July 2, 2020


July is known as Minority Mental Health Month and, more recently, people have been using the more inclusive term, Black, Indigenous, People of Color (BIPOC) Mental Health Month. As Mental Health America puts it, “The continued use of ‘minority or marginalized’ sets up BIPOC communities in terms of their quantity instead of their quality and removes their personhood…The word ‘minority’ also emphasizes the power differential between ‘majority’ and ‘minority’ groups and can make BIPOC feel as though ‘minority’ is synonymous with inferiority.”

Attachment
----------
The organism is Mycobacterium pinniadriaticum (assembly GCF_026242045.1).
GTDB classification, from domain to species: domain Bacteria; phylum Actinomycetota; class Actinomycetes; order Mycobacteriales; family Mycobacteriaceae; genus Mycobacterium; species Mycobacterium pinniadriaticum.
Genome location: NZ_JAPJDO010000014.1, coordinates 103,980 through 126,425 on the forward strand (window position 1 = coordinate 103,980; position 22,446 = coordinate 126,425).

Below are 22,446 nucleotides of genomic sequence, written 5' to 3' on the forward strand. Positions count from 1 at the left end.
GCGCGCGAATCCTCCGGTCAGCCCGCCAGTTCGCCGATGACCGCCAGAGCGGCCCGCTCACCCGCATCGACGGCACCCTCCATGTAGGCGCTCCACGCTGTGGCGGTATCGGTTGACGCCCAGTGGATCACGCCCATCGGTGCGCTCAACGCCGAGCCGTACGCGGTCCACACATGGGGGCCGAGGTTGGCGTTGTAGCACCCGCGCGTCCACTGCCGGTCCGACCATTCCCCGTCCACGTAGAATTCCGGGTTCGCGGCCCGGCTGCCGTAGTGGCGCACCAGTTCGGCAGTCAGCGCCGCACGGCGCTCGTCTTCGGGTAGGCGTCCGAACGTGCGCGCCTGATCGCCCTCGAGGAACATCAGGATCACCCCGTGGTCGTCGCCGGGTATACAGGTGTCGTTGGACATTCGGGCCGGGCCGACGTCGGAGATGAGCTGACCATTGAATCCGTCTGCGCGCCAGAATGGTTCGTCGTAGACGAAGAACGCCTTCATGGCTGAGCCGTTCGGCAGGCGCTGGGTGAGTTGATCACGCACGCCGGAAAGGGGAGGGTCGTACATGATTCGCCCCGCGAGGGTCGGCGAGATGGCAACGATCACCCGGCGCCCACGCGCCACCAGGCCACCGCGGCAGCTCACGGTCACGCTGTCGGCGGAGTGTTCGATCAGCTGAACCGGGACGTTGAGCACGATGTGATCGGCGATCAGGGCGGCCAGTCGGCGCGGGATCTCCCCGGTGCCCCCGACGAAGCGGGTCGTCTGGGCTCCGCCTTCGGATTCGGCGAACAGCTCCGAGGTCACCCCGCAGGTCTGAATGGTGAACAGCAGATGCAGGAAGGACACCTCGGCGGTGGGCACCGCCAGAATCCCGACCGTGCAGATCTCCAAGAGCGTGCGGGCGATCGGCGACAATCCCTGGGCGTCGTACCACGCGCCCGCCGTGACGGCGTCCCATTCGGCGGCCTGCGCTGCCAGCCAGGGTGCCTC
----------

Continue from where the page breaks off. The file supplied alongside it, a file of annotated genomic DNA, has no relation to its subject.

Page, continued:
As a nation, we have been reckoning with the generations of trauma BIPOC communities have faced and the institutional injustices they continue to confront today. Throughout the month of July, AATA will share content to spread awareness of BIPOC mental health, to fight stigma and mental health disparities, and to promote intersectionality and inclusivity in our discussions of mental health. We invite you to join us using #BIPOCMentalHealthMonth